Let me now go back to Beirut. Yes, when I say Beirut, I think: nose jobs. I think: boob jobs. Beirut is an extraordinary city, but Beirut is sometimes turning into a grandiose whorehouse. Downtown Beirut? I never liked it. Since I was 16, I never felt it was mine; the walls there have no soul anymore. The memory is gone.
There are many things I am unsure of, but as a sociologist, I know full well that each individual knows automatically where he stands in the social order. By gauging the others you are principally gauging yourself. To some of them, we feel superior, to other we feel inferior – and envious, greedy, jealous. This is our situation with the Arabs and the Westerners. We want to be so much like them – the Westerners – that we want to copy them at all cost.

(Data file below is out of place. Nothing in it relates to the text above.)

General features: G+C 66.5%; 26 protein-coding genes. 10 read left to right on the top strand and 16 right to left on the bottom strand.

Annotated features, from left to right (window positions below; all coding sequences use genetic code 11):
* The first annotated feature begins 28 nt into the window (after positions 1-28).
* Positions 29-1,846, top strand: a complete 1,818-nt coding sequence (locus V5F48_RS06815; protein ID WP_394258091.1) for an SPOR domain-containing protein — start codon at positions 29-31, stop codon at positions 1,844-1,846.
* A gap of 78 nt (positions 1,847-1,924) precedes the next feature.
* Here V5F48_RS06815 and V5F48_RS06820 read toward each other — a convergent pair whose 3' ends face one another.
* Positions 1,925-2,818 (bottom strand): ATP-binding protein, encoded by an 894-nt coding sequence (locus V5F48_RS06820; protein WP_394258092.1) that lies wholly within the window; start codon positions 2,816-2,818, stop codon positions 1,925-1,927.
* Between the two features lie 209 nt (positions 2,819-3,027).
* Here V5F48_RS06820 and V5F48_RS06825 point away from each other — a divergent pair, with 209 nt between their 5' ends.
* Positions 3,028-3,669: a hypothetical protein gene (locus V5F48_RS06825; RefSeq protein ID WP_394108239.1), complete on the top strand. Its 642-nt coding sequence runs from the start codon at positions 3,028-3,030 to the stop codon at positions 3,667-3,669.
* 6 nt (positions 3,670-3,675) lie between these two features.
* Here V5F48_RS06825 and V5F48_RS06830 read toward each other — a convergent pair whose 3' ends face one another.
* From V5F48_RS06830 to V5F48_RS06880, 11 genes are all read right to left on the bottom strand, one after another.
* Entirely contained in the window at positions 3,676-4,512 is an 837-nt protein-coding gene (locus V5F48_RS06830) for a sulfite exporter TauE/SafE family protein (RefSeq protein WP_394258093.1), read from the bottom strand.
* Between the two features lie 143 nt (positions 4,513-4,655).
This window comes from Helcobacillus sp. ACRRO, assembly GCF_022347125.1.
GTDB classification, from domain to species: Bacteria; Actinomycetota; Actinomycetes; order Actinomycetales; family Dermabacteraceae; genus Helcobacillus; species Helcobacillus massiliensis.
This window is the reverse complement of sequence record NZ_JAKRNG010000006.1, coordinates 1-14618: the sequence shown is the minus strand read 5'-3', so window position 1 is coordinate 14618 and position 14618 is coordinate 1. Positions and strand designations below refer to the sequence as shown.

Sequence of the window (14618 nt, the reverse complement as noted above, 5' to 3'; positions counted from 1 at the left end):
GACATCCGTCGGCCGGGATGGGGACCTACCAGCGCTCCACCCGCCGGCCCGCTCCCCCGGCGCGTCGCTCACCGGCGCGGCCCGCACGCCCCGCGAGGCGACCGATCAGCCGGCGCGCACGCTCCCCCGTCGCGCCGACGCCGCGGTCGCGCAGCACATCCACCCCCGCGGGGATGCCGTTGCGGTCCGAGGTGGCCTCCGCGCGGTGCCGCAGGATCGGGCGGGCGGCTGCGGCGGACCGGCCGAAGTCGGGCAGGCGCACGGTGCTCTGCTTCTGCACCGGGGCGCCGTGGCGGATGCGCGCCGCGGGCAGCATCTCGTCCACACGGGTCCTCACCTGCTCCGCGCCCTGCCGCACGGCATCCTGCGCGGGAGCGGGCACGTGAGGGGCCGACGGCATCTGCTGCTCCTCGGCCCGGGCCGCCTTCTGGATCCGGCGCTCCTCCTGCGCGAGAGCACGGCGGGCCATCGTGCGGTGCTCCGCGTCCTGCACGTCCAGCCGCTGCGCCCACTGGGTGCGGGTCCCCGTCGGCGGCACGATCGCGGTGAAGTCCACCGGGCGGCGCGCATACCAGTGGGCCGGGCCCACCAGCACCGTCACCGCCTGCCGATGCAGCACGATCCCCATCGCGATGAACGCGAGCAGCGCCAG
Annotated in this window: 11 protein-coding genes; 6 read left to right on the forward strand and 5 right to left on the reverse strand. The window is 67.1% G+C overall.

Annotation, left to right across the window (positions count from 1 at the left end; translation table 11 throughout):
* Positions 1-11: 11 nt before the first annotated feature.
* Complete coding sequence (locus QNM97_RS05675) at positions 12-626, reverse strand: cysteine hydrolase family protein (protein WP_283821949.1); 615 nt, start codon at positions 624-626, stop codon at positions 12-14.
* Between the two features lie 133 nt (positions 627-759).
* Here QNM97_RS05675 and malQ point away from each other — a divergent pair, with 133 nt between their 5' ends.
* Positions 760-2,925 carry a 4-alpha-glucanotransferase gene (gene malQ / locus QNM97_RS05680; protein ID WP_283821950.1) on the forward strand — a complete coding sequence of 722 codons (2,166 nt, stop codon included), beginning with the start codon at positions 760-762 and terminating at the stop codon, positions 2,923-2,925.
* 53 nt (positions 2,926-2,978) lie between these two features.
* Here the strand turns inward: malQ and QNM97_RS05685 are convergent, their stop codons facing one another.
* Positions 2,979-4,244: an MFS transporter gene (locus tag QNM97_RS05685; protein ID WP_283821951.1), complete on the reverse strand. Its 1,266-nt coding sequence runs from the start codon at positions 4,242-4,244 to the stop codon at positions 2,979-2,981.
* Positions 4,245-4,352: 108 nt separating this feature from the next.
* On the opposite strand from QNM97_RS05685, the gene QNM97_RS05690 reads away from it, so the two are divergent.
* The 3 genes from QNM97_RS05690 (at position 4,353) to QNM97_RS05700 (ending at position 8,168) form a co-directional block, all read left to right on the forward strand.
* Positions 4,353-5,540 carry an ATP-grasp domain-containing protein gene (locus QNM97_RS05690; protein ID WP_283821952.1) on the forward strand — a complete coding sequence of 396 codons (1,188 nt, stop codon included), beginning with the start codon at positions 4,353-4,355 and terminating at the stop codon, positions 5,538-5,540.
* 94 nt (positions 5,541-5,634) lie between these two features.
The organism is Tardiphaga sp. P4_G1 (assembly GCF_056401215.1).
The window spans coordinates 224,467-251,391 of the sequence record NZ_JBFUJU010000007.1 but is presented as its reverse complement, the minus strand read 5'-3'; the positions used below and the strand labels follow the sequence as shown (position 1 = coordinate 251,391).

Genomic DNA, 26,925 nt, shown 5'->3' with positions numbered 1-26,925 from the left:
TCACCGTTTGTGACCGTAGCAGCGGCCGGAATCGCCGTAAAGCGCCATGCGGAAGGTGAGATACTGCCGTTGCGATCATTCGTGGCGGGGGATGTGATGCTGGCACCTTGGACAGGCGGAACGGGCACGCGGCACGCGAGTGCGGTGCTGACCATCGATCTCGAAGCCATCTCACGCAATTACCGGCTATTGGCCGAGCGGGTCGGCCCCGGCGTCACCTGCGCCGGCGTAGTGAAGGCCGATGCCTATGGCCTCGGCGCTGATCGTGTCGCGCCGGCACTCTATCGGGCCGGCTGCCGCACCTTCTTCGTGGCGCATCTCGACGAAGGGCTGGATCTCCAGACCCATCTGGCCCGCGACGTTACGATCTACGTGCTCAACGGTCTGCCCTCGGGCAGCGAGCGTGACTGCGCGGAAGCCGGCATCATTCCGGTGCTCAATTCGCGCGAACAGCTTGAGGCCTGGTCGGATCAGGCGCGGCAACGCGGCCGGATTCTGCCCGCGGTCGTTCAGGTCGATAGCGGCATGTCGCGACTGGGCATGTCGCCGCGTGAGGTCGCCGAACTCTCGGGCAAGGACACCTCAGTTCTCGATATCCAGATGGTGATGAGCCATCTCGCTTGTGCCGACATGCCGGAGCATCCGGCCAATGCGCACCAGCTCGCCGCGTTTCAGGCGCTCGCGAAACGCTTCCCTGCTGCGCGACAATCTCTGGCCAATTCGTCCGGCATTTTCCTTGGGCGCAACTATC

This is why some of my comments on Lebanon may seem unpleasant to my friends. Provocation is my middle name. And I don’t like one-sidedness. There is the good, the bad, and the ugly Lebanon. I don’t intend to be negative; I am just here to put some balance.
This is why, Ladies and Gentlemen, I have dubbed Beirut: The Planet of the Apes. For we always have aped Western culture. Look at us, we’re OK! See the pictures, see the videos: we’re modern! But guess what, all of it is fake. You know the saying: Fake it till you make it. Well, we’re still in the “faking-and-fail-making” phase.
Our “modern” ideas are superficial (for we aped them).
Our “modern” behavior is superficial (for we aped it).
Our “modern” sense of fashion is superficial (for we aped it).
Our “modern” institutions are superficial (for we aped them).
Our “modern” so-called state is superficial (for we aped it).
Our “democracy” is superficial (for we aped it).
Our “open-mindedness” is superficial (for we aped it).
Our “tolerance” is superficial (for we fake it).
Our “pluralism” is superficial (for we overdo it).
Our “rationalization” is superficial (for we ape it).
Lebanon is but one of many examples of mitigated “modernization”, where everything is mixed, and deeply paradoxical.
I will certainly revise this fragment in the coming days.